When talking about the fable-like, supernatural undertones of Ngugi's book, it would almost be unlawful not forgetting the biblical allusions - which range from 'prominently included' to 'repeatedly-in-your-face' in their subtlety - Ngugi makes use of in the narrative to characterize his protagonist. Though Matigari will in fact are different with Christ in a number of ways (notably Matigari's vengeful convictions and his approval for the utilization of arms to attain desired effects), he is largely depicted as the Jesus-like figure the general public and the federal government come to concurrently dread and admire. "Our people, why don't we talk about this bean, which drop of wines" (Ngugi, 46) is a specific allusion to Jesus' Last Supper. Each of the prisoners (most of whom are described in the noun-epithetical phrases Ngugi is so keen on) parallels one of Jesus' disciples. On top of that, Matigari's choices to save Muriuki and Guthera (a character who mirrors that of the biblical Mary Magdalene in job and in eventual salvation) in the first third of the narrative help as examples of Matigari's performed miracles. These personas reciprocate their lot of money by conserving Matigari as some point later on. Matigari's release from jail by Guthera and his later release from the mental clinic by Muriuki shed light onto an growing theme of reciprocity. Ngugi appears to suggest that only through unity, conviction, and altruistic sacrifice can the exploited lower course prevail on the ruling elite.

Though Matigari swims in a sea of grandiose characterization, Ngugi is careful not to lose the relatable individuals side of the type. While Matigari ma Njiruungi is a figure of embellished heroism, he is also a champ of the working class who pertains to the normal man. As the figurative embodiment of the staff member, Matigari often represents himself as a farmer, manufacturing plant hand, driver, tailor, soldier, patriot, and contractor (Ngugi, 21-22, 38, 60, 74, 143). Ngugi's use of two particular repeating motifs - the search for fact and justice, and using the "belt of tranquility" - serve to portray Matigari as a chivalrous, peaceful champion for a noble, relatable cause. Thus, Matigari is distanced from the likes of Achilles and Odysseus - forgoing braggadocio for empathetic humility.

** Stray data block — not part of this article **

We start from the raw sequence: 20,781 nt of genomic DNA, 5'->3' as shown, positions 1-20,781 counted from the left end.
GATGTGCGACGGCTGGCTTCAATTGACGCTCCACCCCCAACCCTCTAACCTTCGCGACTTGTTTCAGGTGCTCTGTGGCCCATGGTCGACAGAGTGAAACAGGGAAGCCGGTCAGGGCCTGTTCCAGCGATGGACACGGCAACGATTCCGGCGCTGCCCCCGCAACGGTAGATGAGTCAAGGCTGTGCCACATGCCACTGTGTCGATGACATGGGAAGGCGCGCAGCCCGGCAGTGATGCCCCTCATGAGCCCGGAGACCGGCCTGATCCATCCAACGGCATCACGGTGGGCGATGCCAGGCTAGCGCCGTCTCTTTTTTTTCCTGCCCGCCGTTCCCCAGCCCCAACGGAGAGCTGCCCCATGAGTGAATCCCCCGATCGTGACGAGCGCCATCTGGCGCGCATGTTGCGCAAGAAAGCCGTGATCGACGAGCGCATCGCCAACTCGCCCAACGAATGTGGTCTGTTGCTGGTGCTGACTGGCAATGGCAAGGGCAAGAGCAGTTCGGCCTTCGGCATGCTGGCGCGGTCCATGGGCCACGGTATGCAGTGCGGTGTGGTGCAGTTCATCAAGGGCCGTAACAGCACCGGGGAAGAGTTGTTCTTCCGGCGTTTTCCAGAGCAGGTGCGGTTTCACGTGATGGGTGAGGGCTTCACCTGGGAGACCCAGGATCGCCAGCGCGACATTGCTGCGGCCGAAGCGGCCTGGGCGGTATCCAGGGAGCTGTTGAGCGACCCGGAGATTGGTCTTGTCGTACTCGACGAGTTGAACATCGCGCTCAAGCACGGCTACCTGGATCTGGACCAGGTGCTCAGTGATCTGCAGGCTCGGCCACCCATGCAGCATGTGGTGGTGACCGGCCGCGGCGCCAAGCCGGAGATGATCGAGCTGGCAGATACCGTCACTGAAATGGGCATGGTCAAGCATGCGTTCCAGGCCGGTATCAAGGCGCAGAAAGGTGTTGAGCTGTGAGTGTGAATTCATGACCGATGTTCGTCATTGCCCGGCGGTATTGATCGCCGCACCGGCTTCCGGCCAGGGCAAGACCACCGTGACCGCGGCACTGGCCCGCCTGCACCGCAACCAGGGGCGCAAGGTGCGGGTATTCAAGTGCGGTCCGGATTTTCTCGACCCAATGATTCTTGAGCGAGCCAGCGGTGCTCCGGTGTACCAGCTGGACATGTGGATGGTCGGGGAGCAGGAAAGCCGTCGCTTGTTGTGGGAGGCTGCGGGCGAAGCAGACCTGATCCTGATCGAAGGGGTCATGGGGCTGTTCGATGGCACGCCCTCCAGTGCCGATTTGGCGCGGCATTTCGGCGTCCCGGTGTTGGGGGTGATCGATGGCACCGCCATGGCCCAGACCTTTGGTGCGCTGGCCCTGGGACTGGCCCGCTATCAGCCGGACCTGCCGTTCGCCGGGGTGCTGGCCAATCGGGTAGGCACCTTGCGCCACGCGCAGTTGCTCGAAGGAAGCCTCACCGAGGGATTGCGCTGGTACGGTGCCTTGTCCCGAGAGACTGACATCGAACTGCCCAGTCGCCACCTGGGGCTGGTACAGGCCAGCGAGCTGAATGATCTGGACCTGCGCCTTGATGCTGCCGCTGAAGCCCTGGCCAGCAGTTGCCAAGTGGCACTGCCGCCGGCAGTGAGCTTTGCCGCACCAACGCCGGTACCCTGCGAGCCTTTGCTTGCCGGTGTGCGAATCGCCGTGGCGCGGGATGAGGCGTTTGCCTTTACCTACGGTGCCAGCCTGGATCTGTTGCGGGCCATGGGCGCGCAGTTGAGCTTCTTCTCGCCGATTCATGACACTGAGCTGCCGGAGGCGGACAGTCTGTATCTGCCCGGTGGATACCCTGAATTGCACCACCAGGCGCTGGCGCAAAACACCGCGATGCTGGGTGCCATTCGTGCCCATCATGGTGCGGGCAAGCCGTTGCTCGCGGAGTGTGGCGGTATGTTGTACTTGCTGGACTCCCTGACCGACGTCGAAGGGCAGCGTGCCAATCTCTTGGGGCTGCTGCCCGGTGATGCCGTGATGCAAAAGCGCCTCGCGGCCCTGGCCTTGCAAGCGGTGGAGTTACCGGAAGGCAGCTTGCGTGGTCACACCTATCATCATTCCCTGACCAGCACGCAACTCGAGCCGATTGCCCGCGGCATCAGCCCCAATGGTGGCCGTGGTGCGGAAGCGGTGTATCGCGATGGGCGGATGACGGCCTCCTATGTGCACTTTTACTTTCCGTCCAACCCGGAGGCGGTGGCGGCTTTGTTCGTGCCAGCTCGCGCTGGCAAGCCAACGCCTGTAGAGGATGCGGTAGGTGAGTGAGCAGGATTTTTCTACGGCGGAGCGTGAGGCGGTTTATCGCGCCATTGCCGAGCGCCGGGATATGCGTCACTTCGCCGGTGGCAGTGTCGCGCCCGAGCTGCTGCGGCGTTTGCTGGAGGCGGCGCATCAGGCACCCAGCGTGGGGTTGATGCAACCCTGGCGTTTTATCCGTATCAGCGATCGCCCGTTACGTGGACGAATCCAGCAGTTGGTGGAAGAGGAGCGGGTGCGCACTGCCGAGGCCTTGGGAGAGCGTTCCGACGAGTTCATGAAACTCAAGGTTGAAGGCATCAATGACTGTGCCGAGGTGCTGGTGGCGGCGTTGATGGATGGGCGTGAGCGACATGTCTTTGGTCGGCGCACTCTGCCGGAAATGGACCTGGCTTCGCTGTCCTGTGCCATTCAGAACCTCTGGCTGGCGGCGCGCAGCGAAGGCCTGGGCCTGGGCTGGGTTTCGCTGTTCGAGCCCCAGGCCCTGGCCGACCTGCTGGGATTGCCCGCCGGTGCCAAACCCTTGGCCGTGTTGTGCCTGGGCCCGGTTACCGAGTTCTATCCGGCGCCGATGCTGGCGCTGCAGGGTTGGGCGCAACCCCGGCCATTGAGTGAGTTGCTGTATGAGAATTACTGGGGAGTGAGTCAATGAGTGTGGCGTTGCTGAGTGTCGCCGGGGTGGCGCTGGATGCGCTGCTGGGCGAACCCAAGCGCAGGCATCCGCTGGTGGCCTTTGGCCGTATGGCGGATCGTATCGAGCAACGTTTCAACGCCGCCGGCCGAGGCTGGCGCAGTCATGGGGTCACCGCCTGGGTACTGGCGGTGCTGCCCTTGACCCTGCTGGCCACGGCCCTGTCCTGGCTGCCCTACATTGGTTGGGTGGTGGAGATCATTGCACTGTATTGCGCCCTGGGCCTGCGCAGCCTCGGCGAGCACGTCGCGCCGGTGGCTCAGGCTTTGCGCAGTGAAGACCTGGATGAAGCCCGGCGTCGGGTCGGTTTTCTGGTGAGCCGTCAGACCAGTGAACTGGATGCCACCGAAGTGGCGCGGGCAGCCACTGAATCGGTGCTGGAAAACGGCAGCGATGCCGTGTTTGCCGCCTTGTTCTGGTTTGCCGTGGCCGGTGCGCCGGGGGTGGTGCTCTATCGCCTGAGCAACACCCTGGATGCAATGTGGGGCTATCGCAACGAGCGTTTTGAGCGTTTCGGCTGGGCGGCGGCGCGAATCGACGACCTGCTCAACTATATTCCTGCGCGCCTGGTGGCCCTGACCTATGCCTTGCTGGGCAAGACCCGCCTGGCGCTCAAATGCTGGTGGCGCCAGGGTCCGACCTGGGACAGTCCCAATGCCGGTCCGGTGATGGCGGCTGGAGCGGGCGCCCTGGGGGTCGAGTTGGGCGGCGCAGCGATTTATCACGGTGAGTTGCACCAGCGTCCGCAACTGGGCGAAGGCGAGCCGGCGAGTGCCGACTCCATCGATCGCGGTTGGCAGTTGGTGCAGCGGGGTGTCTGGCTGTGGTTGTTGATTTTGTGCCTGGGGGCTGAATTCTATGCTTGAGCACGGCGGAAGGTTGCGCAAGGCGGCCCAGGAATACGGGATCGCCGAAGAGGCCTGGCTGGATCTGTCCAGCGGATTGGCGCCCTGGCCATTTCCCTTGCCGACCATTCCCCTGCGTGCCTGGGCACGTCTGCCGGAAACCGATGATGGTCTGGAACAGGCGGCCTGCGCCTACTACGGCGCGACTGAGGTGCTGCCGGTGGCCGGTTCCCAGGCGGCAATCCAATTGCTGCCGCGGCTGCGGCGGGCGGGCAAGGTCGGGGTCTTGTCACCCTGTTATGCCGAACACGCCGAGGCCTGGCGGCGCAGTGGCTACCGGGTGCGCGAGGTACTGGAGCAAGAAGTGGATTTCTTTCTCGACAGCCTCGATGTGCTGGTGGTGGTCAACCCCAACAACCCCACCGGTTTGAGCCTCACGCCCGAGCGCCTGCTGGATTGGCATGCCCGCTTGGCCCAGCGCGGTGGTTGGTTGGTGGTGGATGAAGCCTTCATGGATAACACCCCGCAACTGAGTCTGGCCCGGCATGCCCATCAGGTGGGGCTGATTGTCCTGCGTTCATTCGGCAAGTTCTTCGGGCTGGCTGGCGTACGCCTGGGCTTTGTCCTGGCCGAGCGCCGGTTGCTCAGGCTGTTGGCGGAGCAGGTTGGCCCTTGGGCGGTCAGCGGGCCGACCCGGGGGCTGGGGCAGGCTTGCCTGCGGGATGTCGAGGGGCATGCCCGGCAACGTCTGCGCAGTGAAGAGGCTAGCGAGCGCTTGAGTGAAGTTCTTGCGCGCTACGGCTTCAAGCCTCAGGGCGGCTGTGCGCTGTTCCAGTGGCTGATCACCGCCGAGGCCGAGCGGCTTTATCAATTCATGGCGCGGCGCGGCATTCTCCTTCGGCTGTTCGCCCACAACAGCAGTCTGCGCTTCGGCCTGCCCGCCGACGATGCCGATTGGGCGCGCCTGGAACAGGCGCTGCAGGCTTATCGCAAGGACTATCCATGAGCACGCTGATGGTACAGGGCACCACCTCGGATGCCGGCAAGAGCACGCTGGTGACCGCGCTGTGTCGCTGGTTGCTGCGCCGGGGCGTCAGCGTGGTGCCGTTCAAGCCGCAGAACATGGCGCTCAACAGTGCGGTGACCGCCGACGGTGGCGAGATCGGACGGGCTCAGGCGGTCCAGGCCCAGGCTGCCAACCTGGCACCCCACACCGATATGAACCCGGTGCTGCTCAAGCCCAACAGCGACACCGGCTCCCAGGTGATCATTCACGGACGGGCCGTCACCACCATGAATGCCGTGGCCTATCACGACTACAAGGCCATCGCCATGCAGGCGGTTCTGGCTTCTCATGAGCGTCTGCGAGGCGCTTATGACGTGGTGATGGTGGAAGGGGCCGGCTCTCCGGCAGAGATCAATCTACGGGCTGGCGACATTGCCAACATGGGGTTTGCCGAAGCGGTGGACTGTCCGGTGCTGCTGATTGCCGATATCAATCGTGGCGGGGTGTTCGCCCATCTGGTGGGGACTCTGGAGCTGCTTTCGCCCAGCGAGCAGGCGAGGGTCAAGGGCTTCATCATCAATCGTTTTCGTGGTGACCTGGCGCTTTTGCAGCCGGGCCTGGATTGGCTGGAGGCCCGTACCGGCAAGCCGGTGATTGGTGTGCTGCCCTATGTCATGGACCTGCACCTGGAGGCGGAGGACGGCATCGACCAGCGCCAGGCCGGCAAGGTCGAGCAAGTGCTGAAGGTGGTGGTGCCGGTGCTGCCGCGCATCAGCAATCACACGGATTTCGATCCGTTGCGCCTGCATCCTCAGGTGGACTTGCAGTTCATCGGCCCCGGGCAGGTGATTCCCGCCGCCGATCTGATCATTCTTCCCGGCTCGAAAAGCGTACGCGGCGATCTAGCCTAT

It is through all of these above mentioned stylistic techniques - the modeling of traditional oral storytelling, intentional proposals of environmental ambiguity, repetition of central rhetorical questions, noun-epithet phrases, focus on augmented or supernatural abilities, and biblical allusions - that Ngugi successfully crafts a narrative that transcends the status of a mere published 'tale' and only emulating an original, modern African epic in both form and function. Ngugi wa Thiong'o's deliberate depiction of Matigari as both a larger-than-life, god-like hero and a relatable common man on the chivalrous quest for fact and justice earn the titular character both the titles of national hero and international public champ that, when offered from technology to era through literary and oral custom, transcend the epic test of time.